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Suspected pesticide poisoning in India highlights importance of PPE

On 5th October, the BBC reported that at least 50 farmers have died in the western state of Maharashtra, India, since July, due to suspected accidental pesticide poisoning (see the full article on the BBC website).

Nineteen of these deaths were reported from Yavatmal district, a major cotton growing area, where farmers use a variety of cotton which is meant to be resistant to bollworms. However, this year, despite use of this variety, crop damage caused by bollworm has been highly significant, leading to an increase in the use of pesticides.

Without the use of personal protective equipment (PPE), such as gloves, overalls, goggles, boots and a mask, pesticides can be extremely harmful, causing symptoms such as vomiting, dizziness, respiratory problems, visual impairment and disorientation.

How can we help?

The Plantwise Knowledge Bank hosts variety of relevant resources that you may find useful, such as a factsheet on reducing exposure the agrochemicals, written by the Ministry of Agriculture in Barbados, which includes the following management information:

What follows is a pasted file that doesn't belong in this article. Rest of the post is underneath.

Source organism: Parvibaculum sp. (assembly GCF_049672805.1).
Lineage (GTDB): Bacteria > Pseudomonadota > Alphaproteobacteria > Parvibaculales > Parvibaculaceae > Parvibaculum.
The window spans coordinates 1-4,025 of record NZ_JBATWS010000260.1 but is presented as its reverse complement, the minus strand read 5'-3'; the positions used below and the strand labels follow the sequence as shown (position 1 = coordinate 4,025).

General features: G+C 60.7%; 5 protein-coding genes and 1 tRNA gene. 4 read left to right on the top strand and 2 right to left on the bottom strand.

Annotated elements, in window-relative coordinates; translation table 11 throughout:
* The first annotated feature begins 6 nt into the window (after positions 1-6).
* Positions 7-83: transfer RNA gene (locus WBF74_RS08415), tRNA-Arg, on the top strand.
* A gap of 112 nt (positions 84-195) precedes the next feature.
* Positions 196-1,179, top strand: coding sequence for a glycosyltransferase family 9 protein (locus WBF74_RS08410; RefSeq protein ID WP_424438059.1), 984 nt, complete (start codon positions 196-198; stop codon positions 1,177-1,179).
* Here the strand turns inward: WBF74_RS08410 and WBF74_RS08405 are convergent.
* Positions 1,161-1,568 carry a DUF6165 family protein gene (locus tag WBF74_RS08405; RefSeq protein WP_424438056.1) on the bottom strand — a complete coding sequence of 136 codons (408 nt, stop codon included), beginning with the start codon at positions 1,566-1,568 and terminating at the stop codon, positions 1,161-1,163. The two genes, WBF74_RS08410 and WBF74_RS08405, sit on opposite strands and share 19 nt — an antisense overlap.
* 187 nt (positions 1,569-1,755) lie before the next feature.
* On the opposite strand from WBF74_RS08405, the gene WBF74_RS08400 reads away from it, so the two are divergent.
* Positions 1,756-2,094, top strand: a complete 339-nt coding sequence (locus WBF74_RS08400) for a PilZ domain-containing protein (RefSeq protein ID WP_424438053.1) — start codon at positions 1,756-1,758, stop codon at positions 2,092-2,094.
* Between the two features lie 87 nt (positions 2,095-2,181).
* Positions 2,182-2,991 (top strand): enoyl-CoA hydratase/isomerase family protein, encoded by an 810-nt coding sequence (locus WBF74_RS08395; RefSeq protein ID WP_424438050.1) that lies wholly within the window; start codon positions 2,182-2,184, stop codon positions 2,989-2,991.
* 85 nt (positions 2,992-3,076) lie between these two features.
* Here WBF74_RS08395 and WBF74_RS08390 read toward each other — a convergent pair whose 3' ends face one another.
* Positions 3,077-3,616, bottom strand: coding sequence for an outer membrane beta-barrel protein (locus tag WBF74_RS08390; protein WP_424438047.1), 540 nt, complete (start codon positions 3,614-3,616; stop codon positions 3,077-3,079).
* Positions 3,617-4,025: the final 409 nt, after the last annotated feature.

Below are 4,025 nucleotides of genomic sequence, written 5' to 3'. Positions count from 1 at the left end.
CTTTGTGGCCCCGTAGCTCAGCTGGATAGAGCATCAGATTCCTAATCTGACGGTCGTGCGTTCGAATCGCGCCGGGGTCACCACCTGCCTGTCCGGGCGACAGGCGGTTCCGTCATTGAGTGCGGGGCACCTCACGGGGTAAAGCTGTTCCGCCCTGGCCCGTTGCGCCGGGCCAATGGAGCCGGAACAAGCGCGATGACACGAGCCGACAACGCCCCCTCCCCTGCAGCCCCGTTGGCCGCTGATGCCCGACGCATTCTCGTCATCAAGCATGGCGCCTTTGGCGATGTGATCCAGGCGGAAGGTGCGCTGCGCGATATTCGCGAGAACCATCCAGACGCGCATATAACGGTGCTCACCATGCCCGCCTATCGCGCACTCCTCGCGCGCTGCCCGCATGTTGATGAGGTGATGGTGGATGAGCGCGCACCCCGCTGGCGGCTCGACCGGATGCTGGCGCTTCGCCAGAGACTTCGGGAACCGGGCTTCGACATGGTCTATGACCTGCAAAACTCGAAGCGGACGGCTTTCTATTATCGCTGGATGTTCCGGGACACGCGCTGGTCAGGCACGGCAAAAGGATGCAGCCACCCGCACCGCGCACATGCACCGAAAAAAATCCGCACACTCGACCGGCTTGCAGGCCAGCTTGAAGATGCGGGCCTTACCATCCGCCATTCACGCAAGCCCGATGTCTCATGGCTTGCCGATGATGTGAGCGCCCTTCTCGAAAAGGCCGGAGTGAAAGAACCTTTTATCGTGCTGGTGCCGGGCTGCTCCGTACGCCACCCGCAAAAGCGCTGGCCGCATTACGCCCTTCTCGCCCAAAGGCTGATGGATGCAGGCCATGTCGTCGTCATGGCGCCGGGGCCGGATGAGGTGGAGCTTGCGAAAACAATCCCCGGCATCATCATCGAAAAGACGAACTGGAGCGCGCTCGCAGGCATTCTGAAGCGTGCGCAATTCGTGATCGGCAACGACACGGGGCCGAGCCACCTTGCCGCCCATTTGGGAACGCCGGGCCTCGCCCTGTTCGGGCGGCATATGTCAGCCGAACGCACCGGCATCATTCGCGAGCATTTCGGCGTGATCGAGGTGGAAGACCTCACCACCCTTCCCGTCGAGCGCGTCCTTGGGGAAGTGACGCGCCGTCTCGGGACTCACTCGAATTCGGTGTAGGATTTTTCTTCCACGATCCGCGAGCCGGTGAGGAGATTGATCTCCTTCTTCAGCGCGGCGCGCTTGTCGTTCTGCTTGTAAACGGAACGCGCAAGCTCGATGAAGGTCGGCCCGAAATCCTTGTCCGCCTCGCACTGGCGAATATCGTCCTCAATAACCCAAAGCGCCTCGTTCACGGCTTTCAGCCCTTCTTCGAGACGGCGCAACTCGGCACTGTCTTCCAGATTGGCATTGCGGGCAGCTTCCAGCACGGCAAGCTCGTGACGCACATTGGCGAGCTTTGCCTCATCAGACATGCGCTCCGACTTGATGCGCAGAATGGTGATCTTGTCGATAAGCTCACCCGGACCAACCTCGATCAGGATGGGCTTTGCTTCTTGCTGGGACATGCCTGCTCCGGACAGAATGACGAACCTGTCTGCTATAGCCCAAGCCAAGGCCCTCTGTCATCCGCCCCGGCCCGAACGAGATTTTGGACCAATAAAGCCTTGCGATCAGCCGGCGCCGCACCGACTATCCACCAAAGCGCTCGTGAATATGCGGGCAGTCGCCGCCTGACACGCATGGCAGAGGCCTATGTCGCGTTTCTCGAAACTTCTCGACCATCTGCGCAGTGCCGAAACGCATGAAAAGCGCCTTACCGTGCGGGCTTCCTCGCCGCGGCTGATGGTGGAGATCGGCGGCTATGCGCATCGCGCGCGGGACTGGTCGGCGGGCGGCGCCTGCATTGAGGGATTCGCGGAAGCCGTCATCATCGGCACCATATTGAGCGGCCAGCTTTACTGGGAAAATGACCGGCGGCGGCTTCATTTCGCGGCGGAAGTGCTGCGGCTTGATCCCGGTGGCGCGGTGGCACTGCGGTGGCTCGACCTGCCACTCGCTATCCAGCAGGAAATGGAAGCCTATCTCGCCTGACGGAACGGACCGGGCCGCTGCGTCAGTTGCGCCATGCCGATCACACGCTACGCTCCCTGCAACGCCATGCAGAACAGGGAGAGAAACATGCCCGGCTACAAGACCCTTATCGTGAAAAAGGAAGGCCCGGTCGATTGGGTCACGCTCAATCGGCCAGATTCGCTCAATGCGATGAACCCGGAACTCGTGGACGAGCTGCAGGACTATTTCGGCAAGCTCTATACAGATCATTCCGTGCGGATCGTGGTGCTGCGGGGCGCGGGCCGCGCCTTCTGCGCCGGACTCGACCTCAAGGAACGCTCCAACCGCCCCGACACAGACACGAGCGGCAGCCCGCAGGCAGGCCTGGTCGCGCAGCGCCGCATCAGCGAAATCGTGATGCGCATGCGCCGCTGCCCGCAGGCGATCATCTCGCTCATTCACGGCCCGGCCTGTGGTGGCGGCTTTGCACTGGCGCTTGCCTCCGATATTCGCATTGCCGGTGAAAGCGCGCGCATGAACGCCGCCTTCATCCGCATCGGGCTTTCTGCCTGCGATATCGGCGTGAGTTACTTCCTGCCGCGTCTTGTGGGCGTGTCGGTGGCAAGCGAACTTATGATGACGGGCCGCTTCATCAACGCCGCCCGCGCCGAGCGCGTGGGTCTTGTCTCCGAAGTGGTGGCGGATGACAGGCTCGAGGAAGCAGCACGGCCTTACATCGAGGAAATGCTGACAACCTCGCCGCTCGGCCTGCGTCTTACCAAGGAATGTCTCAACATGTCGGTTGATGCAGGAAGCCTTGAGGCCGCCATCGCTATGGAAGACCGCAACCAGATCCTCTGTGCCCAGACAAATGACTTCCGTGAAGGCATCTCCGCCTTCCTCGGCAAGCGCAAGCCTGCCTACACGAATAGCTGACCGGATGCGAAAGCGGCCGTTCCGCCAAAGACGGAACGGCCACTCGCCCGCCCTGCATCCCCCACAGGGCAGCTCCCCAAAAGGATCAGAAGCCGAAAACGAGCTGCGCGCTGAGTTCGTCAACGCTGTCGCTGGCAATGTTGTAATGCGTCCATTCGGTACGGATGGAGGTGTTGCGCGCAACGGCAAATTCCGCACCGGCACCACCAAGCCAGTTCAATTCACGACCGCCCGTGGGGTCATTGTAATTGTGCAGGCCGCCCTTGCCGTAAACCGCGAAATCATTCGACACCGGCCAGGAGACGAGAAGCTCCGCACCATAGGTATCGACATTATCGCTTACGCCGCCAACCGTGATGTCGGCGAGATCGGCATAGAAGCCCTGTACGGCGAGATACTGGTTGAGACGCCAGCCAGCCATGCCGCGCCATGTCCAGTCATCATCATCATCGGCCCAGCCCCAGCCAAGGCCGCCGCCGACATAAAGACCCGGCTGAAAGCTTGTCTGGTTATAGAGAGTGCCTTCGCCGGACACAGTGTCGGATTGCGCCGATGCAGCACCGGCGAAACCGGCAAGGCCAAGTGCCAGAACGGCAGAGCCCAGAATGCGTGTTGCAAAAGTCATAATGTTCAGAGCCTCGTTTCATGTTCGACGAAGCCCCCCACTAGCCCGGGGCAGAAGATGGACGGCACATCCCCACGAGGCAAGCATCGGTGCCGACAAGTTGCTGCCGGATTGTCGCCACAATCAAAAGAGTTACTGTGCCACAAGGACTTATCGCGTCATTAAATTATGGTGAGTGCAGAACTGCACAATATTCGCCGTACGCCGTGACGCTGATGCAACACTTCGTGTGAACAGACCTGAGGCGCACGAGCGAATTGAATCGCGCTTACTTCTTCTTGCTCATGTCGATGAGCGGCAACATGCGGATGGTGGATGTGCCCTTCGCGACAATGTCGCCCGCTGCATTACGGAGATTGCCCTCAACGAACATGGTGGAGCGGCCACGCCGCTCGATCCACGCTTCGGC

• Spray at cool times of the day (evening or morning) so that wearing protective equipment is bearable in the heat.
  • The concentrated chemical is especially hazardous and additional equipment may be required when handling these chemicals.
  • Wear a specially produced spray suit or at least a long-sleeved shirt and full length pants.
    • Wear long rubber gloves and rubber boots
    • Your pants should go on the outside of the boots
    • Your sleeves should be on the inside of the gloves
    • Wear a hat to keep the chemical out of your hair
    • Wear a mask, preferably with a filter; if not available, use a bandanna (A bandanna may not give good protection and could make you think you are protected when you are not)
    • Wear protective glasses/sunglasses
  • Maintain the spraying equipment and check for leaks, replace the filter in the mask often. Make sure the mask is suitable for agrochemicals use.